Veneno: A Treasure From the '70s Andalusian Underground Unearthed
It's said that only a thousand people bought the Velvet Underground's debut album when it was first released in 1967 -- but every one of them started a band.
Veneno may be the Andalusian Velvet Underground, at least in that regard. Coming a decade later, Veneno's lone album didn't bear much musical relation to the VU, but it marked a similar place in the history of Spanish rock, a revolutionary, raw and progressive take on flamenco traditions that barely made a blip on the pop radar but could well be seen as a wellspring of a new era. Not least of that was that as the Velvet Underground led to the higher-profile solo careers of Lou Reed and John Cale, Veneno begat the teaming of brothers Raimundo and Rafael Amador as the iconic nuevo flamenco duo Pata Negra, as well as a solid solo career from leader and eponym Kiko Veneno.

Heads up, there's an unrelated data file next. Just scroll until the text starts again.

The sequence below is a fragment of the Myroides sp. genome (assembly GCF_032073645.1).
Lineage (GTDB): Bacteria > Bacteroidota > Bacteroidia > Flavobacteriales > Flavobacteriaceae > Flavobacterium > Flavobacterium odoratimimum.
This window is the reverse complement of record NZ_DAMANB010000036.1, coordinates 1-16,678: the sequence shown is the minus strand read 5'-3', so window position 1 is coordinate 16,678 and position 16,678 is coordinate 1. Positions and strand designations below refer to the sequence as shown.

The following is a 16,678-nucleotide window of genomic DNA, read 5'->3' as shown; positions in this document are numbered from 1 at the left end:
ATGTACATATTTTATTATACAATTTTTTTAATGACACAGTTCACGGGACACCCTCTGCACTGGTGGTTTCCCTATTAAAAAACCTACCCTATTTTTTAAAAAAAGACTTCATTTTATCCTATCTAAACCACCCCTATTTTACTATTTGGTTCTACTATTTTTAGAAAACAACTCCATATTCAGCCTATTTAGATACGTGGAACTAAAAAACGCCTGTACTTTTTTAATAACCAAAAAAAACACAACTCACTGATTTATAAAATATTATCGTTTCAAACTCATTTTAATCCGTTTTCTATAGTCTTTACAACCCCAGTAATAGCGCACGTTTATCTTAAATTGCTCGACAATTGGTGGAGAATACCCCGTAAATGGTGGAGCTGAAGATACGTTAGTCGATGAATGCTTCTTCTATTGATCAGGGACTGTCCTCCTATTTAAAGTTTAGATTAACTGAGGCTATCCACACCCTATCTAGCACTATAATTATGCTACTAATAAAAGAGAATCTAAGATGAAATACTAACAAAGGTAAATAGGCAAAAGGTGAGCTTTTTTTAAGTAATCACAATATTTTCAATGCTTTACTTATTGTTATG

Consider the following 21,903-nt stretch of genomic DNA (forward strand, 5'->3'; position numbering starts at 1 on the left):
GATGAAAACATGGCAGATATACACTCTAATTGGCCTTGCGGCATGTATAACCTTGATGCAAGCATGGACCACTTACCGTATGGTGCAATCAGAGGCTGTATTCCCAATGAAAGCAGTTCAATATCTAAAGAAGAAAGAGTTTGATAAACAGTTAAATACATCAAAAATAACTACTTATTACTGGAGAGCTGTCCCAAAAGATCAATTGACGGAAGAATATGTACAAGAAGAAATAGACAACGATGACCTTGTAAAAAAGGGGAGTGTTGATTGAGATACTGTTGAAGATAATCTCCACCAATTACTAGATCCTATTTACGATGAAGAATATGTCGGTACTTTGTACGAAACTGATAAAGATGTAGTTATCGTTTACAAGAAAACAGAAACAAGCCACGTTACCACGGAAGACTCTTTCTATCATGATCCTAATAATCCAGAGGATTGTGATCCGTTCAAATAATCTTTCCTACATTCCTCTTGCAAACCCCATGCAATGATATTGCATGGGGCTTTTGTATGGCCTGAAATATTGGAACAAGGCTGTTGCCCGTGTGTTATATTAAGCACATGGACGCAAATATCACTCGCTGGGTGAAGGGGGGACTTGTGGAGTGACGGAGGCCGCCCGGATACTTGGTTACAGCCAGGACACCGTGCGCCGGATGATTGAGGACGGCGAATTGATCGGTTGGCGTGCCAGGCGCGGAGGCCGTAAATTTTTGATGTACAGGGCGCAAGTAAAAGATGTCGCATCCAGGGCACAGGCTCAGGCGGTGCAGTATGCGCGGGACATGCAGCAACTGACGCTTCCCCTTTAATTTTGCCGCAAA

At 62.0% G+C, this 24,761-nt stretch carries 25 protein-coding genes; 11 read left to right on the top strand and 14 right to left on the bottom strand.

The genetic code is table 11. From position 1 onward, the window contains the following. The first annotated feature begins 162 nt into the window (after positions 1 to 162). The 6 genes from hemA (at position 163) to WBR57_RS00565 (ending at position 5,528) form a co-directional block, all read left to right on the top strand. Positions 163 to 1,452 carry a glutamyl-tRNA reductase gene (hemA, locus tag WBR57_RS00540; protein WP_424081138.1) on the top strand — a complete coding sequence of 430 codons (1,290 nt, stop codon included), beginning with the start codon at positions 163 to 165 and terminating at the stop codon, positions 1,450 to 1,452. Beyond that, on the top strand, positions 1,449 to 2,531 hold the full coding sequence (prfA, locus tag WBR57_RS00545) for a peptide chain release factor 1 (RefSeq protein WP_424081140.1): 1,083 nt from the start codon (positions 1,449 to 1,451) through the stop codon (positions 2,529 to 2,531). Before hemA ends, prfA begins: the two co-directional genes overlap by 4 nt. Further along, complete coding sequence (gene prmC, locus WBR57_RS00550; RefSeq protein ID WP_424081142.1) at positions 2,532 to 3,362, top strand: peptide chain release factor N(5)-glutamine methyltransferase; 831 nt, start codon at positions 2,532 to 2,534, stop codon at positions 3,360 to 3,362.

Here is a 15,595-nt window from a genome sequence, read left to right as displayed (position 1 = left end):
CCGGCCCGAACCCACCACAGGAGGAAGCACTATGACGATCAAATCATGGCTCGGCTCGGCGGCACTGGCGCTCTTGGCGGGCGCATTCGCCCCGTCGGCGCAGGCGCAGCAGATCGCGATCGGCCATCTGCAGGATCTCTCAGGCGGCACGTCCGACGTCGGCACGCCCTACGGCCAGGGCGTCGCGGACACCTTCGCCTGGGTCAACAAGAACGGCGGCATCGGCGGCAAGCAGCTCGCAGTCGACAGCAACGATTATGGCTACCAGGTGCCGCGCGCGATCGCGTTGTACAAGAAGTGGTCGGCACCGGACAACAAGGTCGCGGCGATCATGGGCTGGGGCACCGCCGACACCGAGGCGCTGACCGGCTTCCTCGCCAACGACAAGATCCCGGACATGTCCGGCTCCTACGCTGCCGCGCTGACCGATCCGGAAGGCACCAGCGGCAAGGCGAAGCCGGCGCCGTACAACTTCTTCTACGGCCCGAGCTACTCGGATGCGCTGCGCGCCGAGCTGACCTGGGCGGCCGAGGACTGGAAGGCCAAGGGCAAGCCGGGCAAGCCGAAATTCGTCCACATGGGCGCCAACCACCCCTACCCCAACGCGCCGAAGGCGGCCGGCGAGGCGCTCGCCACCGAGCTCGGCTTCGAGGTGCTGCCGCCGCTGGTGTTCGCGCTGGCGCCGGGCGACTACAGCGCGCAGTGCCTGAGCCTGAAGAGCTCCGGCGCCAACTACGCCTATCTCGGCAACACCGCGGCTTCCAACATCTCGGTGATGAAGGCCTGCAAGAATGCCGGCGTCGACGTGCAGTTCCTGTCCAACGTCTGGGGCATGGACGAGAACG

Now there's another chance to embrace this bracing music. 'Veneno' is being reissued by the Spanish label Vinilisssimo. And in a nice bit of symmetry, it's a limited edition of a thousand high-grade vinyl copies, available in the US via Forced Exposure. It's part of a Spanish rock reissue series that also includes another flamenco-prog classic of the era, 'Gipsy Rock,' the debut by the group Las Grecas, fronted by sisters Carmela and Tina Muñoz Barrull -- which did have a greater commercial impact.
For a taste of Veneno's distinct approach, you can hear an excerpt of the song 'La Muchachita' here and one of 'San Jose de Arimatea' here. These only give a hint, though, of the wonders of this music, extended trips blending new and old sounds with a vivid sense of both emotion and economy, groundbreaking from start to finish. The 'Veneno' material embraces the flamenco's flourishes